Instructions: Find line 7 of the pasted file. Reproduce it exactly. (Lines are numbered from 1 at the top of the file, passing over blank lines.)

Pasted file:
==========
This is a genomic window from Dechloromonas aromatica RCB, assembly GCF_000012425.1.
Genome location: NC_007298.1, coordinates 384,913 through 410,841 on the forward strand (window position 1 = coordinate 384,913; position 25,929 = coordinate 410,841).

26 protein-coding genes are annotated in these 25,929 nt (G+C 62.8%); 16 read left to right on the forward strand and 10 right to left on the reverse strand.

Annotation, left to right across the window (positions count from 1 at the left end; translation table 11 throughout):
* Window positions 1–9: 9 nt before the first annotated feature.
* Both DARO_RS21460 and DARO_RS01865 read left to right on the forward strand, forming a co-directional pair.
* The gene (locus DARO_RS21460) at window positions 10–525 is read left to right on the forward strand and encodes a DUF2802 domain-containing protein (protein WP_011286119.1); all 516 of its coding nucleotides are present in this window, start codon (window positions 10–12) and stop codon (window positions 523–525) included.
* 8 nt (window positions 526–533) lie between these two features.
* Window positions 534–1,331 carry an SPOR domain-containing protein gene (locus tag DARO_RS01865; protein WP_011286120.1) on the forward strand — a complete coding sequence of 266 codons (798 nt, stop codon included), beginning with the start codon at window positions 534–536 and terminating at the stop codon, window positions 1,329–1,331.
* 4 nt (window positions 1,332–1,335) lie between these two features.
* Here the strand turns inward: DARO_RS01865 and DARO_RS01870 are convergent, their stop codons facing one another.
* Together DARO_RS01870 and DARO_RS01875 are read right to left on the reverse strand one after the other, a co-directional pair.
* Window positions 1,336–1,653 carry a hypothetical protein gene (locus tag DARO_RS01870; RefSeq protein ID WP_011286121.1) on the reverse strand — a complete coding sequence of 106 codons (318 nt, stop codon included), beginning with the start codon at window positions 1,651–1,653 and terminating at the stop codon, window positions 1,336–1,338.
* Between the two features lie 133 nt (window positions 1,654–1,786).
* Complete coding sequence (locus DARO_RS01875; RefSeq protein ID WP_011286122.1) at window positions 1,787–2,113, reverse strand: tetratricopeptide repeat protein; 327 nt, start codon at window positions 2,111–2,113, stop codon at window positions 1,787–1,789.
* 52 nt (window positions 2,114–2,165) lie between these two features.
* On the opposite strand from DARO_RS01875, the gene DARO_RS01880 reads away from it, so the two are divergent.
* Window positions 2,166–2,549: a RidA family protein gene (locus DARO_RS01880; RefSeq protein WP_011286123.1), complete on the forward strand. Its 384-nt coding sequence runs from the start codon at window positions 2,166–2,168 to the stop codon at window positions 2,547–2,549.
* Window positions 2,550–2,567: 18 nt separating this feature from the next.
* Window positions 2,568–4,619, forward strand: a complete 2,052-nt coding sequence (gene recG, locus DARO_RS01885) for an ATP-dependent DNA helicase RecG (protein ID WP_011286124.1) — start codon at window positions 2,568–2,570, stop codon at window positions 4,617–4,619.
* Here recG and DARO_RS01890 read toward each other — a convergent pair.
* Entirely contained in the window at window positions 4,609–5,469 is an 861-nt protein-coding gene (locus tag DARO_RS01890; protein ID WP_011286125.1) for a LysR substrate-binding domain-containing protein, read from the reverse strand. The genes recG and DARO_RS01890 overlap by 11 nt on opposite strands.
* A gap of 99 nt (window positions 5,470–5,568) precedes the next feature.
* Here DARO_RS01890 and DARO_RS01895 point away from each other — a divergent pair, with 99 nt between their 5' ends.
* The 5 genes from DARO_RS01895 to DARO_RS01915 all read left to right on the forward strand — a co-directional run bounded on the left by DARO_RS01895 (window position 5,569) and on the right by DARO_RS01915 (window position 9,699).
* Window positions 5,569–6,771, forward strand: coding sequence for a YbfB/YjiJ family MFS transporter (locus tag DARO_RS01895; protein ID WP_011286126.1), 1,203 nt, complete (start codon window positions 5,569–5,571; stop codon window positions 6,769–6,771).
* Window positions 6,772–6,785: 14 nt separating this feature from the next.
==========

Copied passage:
* The gene (locus DARO_RS21460) at window positions 10–525 is read left to right on the forward strand and encodes a DUF2802 domain-containing protein (protein WP_011286119.1); all 516 of its coding nucleotides are present in this window, start codon (window positions 10–12) and stop codon (window positions 523–525) included.